March 11, 2016 by Worship, Community, Formation
How not to talk about liturgy….
There was a particluarly knobby outbreak on a priest’s Facebook page recently, about how simply dreadful it was of a colleague to select All Creatures of our God and King to sing during Lent – a hymn with the word ‘Alleluia’ in it.
I didn’t see this frenzy of sanctimony though, as I give up Facebook for Lent. If I had seen it, I wouldn’t feel able to comment on it here. As it is, I have no idea who was snooty and who was not. I only know about the conversation at all because I sat a couple of days later with someone who had seen it, and who was confused, even hurt, that this was the way that Christian leaders chose to talk about each other in a semi-public space. He felt that he, too, could easily fall foul of such derision; but what he minded more was that other Christians, less robust or confident, people he supported and cared about, could also be hurt by it.
So all of that was already with me when I sat in a strange church on Sunday, thinking what a shame it was that we had to sing the Lord’s Prayer. Perhaps if I wasn’t off Facebook for Lent, I too would have wanted to post a ‘how awful’ post on there too.
The hazards of being interested in liturgy
This is one of the dangers of a passion for liturgy. Those of us who care about it can so easily turn it into rules. In particular, rules that seem fussy, pointless, even petty and exclusive.
Luckily the gospels are full of stories of Jesus standing up for the ordinary person against the rules of the Pharisees, stories that ring little alarm bells when we do such a thing, to remind us that we’re starting to lose our humanity and our Christianity.
Of course, the people posting on that priest’s timeline were right. There are good, meaningful reasons not to sing a song with Alleluia in it. During Lent we imagine that God is somehow not quite with us, as we also do in Advent. These are times of looking forward. In advent it is because we are waiting for the arrival of Jesus. In Lent, it’s we are look forward to the resurrection.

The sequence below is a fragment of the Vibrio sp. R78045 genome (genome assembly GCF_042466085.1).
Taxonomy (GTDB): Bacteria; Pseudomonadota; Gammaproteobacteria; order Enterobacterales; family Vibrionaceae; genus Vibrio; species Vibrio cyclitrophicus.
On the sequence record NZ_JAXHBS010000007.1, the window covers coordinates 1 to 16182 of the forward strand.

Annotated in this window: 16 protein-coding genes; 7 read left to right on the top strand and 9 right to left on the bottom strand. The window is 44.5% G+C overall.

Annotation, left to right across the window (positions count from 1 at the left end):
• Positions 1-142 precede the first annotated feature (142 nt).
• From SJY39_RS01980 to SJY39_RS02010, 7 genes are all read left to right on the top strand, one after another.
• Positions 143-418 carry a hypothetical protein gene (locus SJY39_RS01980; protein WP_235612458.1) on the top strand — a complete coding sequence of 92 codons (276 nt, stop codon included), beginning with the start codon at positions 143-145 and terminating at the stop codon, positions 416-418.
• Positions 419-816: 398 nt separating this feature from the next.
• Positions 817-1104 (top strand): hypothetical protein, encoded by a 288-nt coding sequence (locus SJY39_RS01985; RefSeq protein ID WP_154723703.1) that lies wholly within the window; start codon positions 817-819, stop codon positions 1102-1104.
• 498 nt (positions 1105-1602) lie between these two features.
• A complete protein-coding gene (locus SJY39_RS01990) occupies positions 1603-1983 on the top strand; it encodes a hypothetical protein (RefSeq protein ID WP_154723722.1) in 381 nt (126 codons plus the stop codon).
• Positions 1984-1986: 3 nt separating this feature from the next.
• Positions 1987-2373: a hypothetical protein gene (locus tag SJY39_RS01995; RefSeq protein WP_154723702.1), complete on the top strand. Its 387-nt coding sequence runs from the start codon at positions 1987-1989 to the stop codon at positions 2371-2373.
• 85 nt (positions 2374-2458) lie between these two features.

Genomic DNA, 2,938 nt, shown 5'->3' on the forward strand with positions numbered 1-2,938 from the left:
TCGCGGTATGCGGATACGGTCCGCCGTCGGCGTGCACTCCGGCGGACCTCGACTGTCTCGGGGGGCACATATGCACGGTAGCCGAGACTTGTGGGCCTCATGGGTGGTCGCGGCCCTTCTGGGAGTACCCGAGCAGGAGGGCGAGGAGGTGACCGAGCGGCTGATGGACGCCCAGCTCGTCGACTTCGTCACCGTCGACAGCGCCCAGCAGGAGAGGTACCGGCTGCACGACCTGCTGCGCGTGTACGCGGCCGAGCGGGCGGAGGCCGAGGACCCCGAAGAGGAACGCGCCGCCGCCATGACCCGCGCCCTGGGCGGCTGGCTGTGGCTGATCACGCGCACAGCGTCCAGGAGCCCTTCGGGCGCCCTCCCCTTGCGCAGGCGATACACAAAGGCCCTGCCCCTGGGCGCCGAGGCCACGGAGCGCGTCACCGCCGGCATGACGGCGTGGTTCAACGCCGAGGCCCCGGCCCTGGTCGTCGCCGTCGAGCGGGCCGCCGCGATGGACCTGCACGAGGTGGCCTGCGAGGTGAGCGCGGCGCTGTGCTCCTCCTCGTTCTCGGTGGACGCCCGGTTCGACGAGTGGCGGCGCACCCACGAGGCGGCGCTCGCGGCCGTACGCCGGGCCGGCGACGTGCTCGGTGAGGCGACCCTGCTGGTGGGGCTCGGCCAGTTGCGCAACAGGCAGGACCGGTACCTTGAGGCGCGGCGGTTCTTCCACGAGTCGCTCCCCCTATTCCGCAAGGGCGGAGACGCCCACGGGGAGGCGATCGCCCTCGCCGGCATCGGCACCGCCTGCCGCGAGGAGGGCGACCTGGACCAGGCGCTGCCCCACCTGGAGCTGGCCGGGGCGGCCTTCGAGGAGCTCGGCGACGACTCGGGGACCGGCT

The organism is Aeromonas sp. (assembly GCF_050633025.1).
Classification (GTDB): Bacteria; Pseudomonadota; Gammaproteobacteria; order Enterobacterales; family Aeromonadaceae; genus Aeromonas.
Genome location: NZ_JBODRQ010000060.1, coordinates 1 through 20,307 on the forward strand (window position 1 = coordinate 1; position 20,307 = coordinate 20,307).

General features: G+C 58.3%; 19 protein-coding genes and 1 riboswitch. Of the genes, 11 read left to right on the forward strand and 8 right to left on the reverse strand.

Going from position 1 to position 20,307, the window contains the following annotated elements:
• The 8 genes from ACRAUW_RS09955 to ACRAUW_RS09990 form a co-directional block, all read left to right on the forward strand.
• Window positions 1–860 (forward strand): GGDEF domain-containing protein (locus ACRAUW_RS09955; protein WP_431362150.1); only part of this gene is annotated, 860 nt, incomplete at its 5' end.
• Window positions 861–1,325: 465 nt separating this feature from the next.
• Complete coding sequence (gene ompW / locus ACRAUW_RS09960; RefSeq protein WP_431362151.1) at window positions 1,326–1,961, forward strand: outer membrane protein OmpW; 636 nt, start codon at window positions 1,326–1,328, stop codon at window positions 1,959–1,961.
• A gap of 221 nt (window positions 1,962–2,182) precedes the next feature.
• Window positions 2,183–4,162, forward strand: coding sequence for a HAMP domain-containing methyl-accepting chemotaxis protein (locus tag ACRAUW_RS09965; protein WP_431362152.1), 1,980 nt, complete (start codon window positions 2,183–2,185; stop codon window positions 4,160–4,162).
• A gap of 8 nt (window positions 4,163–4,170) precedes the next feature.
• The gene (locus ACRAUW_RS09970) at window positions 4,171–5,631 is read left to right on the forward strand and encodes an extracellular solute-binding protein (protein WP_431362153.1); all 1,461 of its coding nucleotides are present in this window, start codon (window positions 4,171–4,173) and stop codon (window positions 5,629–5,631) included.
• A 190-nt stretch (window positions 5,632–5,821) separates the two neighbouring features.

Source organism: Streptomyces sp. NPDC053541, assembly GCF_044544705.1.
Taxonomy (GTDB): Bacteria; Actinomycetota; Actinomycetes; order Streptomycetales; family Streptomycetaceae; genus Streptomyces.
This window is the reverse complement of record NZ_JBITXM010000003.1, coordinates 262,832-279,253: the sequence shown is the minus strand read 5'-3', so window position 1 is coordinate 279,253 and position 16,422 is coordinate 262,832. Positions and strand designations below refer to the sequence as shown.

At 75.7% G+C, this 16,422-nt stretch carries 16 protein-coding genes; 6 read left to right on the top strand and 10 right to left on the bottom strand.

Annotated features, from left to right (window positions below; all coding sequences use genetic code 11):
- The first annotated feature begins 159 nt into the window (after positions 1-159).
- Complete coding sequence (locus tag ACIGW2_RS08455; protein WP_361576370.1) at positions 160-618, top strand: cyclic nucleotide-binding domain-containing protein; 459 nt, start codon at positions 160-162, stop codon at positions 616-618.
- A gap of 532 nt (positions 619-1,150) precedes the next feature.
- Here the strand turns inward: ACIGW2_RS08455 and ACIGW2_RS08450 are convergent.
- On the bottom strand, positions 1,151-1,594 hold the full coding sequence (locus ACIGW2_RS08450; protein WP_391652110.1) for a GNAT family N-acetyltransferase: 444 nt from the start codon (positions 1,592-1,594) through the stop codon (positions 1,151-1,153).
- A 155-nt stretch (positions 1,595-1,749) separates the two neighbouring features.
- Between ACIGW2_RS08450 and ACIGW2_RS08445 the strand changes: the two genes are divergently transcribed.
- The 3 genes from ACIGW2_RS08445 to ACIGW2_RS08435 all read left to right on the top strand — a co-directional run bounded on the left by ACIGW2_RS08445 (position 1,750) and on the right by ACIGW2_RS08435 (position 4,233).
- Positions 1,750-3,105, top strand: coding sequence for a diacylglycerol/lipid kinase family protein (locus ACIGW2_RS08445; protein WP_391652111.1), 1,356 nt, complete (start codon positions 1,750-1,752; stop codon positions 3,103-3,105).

Our liturgical ‘rules’ have good foundations, and we keep them for strong reasons. But they are matters of imagination, faithfulness and hospitality, not righteousness. Despite centuries of tradition, nothing drastic is going to happen if we do, for a day, imagine God is with us for some particular reason during Lent. God gives us no reason to be caustic about those who have not yet learnt the subtle joy of restraining from ‘alleluia’; nor of those who understand it but choose to set it aside for some reason.
How to speak about liturgy…
Liturgy is important. Whoever was being snotty, on that page, presumably feels as I do that liturgy is too important to do badly. If that’s the case, then it’s also too important to talk about carelessly and hurtfully. If people are making mistakes in a way that we think matters either to the worship of God or the formation of those who worship, then we need to speak with the person who’s getting it wrong: not everyone else.
That’s harder though, than talking elsewhere. When we do remember to speak to the right person, we also have to think about how to speak kindly and hopefully.
I prefer to speak rather than sing the Lord’s Prayer. I find that when I can’t sing the Lord’s Prayer, I can’t join in, so I feel I’m excluded from the prayer as well as the song. As a visitor – and as someone who thinks about others visiting – it’s important to have a place where visitors can still participate fully in a central moment in our shared liturgy.
This is what teachers now call ‘point; evidence; explain’. Make your point; back it up, spell it out in detail. Even if you’re only using your own experience as evidence, at least it helps the hearer to weigh up the value of your contribution.
If you really care about liturgy, you want to educate those who are doing it wrong, and understand those who are doing it differently. Nobody is going to learn if you talk about them. Even if you do it out of their hearing, it just makes everyone wonder whose turn it will be next, as my friend’s reaction demonstrated.
Talking to them? Well, that requires faith, hope and love.
Faith in yourself that you can speak wisely; in them, that they can respond graciously; in God, that the Spirit can guide your discussion.
Hope, that despite what you have begun to believe about this person, the two of you still share a common passion for the mission of God and a Christian good nature that will get you through a little conflict.
Love, that you can hear where this person’s views and sensibilities in the matter concerned, over your own voice.
Which is the greatest of these, you will already know.
After such a reflection, if you can’t talk to them, then at this moment you are lacking in these, the three great Christian virtues. In that case, you have far more pressing problems than other people’s liturgical choices to consider. No problem, though, as long as we have a God willing to hear our confession and remind us that our sins are long since forgiven. Go and pray.